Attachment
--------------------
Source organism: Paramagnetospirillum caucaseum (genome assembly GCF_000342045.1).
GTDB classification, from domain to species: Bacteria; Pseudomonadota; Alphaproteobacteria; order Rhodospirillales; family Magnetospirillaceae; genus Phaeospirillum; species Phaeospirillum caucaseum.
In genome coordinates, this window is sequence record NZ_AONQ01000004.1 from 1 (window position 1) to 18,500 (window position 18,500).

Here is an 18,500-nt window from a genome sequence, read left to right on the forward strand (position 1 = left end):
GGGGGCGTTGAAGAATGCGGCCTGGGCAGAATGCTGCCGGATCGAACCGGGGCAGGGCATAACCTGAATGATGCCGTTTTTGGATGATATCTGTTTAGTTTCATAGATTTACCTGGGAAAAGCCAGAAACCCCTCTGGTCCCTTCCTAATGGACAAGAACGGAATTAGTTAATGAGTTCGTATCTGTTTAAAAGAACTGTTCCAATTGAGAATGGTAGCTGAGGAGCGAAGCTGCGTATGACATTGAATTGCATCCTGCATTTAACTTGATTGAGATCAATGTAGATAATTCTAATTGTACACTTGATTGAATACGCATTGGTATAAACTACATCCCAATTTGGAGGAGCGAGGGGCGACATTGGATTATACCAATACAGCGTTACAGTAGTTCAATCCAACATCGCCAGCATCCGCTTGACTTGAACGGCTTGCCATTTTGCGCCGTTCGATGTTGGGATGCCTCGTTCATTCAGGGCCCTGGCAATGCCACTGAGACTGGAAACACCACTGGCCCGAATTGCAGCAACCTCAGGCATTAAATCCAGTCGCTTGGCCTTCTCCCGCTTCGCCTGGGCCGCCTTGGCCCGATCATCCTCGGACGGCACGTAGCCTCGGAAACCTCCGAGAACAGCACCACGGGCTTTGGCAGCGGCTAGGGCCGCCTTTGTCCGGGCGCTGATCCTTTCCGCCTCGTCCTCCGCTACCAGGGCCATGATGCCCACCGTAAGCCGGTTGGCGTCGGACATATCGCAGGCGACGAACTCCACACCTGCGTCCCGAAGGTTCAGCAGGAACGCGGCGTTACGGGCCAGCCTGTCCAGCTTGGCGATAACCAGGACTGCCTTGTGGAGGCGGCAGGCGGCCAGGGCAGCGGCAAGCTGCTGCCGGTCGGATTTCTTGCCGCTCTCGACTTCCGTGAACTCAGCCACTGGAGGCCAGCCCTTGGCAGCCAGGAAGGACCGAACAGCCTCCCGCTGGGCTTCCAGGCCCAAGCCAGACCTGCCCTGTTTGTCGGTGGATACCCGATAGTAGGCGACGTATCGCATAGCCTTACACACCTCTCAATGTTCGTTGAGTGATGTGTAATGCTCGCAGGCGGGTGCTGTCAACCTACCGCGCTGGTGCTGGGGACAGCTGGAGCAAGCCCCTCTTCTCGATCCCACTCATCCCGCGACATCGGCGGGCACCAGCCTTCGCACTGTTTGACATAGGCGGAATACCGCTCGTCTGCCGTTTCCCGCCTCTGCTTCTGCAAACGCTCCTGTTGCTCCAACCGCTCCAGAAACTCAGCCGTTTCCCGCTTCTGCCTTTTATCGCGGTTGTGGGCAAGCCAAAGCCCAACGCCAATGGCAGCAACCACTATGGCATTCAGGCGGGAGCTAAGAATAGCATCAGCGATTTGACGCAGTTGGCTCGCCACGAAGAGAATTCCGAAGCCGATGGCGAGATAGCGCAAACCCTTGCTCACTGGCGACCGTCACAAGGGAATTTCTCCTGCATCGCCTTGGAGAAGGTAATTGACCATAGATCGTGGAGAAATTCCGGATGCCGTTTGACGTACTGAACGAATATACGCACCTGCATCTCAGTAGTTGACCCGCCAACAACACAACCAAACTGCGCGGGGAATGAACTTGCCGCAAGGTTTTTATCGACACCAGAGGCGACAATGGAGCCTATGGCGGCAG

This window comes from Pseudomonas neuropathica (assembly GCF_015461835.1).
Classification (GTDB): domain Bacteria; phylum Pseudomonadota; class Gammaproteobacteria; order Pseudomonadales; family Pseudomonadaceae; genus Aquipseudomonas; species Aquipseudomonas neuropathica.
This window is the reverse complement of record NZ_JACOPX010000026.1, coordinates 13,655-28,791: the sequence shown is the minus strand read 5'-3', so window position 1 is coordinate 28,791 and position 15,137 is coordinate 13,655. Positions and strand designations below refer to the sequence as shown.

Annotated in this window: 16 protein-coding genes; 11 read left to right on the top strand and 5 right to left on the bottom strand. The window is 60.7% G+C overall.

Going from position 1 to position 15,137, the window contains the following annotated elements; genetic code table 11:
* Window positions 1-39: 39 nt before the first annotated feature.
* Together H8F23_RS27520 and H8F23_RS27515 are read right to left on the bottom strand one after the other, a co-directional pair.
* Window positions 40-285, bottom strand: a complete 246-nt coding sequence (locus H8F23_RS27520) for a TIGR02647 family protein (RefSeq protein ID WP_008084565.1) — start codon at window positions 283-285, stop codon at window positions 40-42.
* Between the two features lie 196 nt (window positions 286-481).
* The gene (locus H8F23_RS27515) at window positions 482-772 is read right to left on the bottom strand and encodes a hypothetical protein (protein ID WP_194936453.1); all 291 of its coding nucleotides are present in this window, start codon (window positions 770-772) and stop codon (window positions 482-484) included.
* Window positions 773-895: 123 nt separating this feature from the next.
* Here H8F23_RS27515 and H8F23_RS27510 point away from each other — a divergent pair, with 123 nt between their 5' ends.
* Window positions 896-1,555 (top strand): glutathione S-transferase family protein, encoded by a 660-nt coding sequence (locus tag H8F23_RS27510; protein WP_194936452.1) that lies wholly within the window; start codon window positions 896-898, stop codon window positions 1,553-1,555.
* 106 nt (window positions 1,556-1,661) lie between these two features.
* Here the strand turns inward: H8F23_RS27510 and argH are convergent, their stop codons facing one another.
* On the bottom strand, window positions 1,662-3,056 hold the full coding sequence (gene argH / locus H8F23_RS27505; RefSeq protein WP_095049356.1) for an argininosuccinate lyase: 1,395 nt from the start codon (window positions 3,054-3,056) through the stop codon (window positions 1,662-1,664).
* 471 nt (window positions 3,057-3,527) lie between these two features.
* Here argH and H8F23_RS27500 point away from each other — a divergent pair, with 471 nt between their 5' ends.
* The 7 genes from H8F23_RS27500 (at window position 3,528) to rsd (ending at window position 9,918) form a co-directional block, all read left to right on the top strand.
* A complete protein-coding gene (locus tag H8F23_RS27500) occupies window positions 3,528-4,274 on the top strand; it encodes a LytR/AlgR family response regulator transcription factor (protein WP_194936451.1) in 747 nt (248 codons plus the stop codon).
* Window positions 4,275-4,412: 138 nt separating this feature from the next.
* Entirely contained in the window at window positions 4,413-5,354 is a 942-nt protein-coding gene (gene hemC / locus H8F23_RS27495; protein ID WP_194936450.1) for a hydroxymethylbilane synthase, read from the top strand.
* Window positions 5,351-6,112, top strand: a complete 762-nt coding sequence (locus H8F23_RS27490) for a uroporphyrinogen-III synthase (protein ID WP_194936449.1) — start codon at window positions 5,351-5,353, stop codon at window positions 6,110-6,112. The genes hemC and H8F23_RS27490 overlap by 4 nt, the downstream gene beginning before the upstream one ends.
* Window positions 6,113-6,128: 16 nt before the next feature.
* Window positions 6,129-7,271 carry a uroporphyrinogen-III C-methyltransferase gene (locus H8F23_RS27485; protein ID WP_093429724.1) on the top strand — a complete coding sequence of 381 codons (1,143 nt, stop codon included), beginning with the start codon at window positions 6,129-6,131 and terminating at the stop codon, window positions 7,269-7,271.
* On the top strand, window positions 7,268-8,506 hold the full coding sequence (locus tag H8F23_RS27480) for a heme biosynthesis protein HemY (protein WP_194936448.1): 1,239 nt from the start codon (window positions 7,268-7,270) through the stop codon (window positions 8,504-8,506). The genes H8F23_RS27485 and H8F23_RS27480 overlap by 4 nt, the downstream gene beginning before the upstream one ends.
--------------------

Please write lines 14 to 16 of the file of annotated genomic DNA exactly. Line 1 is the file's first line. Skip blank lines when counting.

* Between the two features lie 196 nt (window positions 286-481).
* The gene (locus H8F23_RS27515) at window positions 482-772 is read right to left on the bottom strand and encodes a hypothetical protein (protein ID WP_194936453.1); all 291 of its coding nucleotides are present in this window, start codon (window positions 770-772) and stop codon (window positions 482-484) included.
* Window positions 773-895: 123 nt separating this feature from the next.